The little table covered by vases full of perfect, artfully arranged roses makes for an unusual sight in this century-plus old, working-class neighborhood.
Some passers-by seem baffled by the sign, too: "ONE VASE of roses per family. Please, return vase."
"One man insisted on giving us $2," says 78-year-old Mary Sieder. "We told him they were free, but he wouldn't take them without giving us $2. Sometimes, they leave money on the table."
"We don't want to sell them," explains her son Ernest, 49. "We want them to be free. That's what 'you're welcome' means when someone says 'thank you' - no strings attached."
Takers have carried Mary and Ernest's rainbows of roses far from their North Highlands Avenue garden.
"We've had people come from all over," she says. "They drive by on their way to work and see the table.
"They take them to their mothers, their grandmothers, to rest homes, to work. The postman takes them to a law office downtown. They take the vases and many return them. Sometimes they take just one rose and leave the vase, if they don't think they can bring it back."
Mary gets the vases for 40 cents apiece at the Sunshine Thrift Store. She guesses she's bought about 300 since she and Ernest started giving away their flowers back in spring 2007.
The two don't like to take money, but they have fun with other tokens of gratitude.
"Mostly, they leave notes," Mary says, showing the stack she has saved. "One lady brought us a bag of apples. One brought us a picture of her mother. A man left a couple avocadoes."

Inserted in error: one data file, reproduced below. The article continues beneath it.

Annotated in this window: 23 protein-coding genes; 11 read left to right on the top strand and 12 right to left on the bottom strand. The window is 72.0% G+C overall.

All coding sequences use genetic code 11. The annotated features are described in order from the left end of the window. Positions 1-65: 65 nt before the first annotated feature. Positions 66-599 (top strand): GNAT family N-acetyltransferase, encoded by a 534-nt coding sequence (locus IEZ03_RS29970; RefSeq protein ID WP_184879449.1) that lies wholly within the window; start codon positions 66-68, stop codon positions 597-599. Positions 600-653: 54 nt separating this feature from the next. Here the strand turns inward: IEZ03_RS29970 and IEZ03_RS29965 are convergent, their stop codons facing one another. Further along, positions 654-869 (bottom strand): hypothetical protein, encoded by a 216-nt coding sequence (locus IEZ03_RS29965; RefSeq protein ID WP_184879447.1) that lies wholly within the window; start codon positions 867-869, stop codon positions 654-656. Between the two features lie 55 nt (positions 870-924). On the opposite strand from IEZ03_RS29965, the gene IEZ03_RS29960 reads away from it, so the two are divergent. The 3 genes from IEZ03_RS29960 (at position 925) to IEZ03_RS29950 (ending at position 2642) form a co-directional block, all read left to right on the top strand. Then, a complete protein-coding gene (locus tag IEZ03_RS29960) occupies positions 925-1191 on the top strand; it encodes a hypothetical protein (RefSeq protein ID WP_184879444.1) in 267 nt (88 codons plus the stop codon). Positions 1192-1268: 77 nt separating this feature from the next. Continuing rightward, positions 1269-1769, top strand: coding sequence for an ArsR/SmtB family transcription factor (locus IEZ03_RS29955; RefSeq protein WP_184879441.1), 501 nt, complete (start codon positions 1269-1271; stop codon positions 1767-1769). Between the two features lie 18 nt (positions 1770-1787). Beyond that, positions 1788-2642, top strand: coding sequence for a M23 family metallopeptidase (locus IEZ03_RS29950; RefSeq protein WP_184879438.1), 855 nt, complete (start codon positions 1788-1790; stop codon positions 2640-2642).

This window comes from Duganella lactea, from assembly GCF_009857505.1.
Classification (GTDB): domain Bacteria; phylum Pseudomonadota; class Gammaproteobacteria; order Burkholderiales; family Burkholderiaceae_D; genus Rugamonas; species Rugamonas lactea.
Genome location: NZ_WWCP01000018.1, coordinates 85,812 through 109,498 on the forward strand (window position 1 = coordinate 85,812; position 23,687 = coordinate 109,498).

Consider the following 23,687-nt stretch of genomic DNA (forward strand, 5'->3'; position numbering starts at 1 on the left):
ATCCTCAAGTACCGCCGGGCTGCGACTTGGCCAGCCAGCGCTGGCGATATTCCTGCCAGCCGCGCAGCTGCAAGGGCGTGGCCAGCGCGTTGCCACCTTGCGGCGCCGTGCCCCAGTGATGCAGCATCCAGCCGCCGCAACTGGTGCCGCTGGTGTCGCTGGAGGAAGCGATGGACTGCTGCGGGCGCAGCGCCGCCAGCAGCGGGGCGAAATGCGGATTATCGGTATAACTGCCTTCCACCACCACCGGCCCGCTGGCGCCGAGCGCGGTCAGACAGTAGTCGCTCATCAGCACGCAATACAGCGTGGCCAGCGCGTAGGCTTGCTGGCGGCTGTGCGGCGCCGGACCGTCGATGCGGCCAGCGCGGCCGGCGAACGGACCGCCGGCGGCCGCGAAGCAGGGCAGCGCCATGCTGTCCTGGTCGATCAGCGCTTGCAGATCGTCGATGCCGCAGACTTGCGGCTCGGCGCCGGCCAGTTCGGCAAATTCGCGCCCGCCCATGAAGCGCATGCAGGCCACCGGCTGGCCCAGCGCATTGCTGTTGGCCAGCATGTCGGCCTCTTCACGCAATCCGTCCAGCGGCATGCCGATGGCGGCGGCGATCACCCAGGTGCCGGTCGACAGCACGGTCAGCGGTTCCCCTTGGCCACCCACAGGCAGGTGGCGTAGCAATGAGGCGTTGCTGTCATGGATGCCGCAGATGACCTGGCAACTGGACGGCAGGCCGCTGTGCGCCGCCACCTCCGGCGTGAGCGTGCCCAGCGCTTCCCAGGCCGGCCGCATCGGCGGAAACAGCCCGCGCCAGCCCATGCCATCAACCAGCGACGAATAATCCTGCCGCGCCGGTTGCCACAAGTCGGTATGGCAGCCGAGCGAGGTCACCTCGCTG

The Sieders' roses got their start a few years ago, when Ernest planted a few bushes for his mom. Then he moved up North and over to Florida's East Coast, where he taught science and started a rose garden at a Christian school. When his dad, Herman, got sick, Ernest came home to help care for him. And he got his mom outside planting more roses.
Today they have more than 100 bushes, vines and small trees - about 20 different varieties of Fortunia rootstock. They crowd the front yard of the bungalow Mary's parents bought when she was 11.
"I buy them for the scent," Ernest says. "Other flowers are pretty, but only roses have that fragrance. You can have beautiful form and beautiful color, but the fragrance is what makes you go 'Aaaaaaaaah!' ''
Ernest handles spraying and cutting; Mary creates the arrangements. Together, they plant. This time of year they have only 20 or so blooms to set out every few days, but from spring to early summer, Ernest might clip 150 in a single day. Then they break out the big vases.
"You've heard, 'It's more blessed to give than to receive,' " he says. "It really is. It's not like we're sacrificing."
Ernest & Mary's Rose-Growing Tips
You Gotta Spray: "If you're going to invest your money in roses, you have to spray," Ernest says. Lots of diseases, pests and fungus attack. He relies on the folks at Hardin's Nursery, 6011 S. Dale Mabry Highway, Tampa, for help identifying problems. (Note: They're open only 8 a.m. to 4 p.m. Saturdays.) Joining a rose society is also a good idea, he says.
Don't Shop From A Book: Ask at the nursery for what grows well here - what's best for Florida and Hillsborough County (or whatever county you're in.)
Make A Comfy Bed: "I like to dig out the whole area, remove some [native] dirt," Ernest says. He adds top soil or a soil mix for roses, compost, and lots of peat moss to hold moisture. "Peat's the biggie," Mary says.
Know When To Clip: When the green sepals embracing the bud fall down, the blossom's about to open. Squeeze the bud - if it's hard, it's not quite ready. If it's a little poofy, it's time to clip.
Keep Your Blooms Longer: Clip about a half-inch from the bottom of the stem every couple days, Mary says. Cut on a slant.